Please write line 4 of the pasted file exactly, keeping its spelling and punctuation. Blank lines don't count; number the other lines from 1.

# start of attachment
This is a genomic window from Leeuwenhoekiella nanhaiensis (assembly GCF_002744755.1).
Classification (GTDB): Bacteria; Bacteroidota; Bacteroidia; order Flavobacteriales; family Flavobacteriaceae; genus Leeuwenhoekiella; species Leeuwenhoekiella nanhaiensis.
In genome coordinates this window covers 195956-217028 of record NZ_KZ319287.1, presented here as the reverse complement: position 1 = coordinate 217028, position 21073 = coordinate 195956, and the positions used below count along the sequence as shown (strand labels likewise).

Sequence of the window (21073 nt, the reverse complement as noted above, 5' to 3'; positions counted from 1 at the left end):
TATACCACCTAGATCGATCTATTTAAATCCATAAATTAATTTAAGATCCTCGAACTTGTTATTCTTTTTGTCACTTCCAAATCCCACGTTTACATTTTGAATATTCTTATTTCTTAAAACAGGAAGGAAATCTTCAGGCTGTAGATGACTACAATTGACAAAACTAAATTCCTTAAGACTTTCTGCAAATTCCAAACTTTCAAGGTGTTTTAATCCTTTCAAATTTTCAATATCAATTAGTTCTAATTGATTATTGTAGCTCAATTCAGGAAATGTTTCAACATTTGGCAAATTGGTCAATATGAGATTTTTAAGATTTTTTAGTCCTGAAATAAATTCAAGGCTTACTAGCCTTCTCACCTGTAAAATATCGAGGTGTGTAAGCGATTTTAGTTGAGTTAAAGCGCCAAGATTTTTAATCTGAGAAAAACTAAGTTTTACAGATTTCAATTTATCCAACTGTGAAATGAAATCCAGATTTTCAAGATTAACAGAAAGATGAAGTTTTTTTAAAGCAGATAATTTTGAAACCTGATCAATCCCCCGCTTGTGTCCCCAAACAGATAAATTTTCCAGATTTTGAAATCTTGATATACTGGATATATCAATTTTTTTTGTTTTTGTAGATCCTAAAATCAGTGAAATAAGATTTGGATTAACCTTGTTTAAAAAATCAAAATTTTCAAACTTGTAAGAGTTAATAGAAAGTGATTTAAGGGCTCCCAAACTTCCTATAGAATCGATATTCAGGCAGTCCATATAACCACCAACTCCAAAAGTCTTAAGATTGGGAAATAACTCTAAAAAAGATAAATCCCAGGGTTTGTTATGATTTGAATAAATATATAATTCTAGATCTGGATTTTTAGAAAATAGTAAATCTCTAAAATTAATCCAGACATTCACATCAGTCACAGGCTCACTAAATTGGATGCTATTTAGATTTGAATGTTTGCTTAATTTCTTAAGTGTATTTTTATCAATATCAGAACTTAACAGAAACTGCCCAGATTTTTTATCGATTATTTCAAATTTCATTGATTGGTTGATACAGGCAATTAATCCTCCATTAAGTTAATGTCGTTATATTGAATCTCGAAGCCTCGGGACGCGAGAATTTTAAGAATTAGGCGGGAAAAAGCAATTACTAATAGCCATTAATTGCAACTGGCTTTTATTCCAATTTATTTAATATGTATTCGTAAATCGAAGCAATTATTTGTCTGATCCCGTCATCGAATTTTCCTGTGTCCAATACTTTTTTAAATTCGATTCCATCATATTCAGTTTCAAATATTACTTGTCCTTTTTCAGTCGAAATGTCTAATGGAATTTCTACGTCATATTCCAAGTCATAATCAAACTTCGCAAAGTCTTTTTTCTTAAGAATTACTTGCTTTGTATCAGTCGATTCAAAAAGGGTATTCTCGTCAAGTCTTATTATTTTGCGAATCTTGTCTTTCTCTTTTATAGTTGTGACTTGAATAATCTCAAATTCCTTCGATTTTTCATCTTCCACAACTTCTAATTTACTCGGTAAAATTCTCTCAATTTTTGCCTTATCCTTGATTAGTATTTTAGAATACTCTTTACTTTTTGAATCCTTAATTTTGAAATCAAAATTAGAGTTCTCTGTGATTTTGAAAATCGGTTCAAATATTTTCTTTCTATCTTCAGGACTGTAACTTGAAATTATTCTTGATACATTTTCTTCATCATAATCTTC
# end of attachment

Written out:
Sequence of the window (21073 nt, the reverse complement as noted above, 5' to 3'; positions counted from 1 at the left end):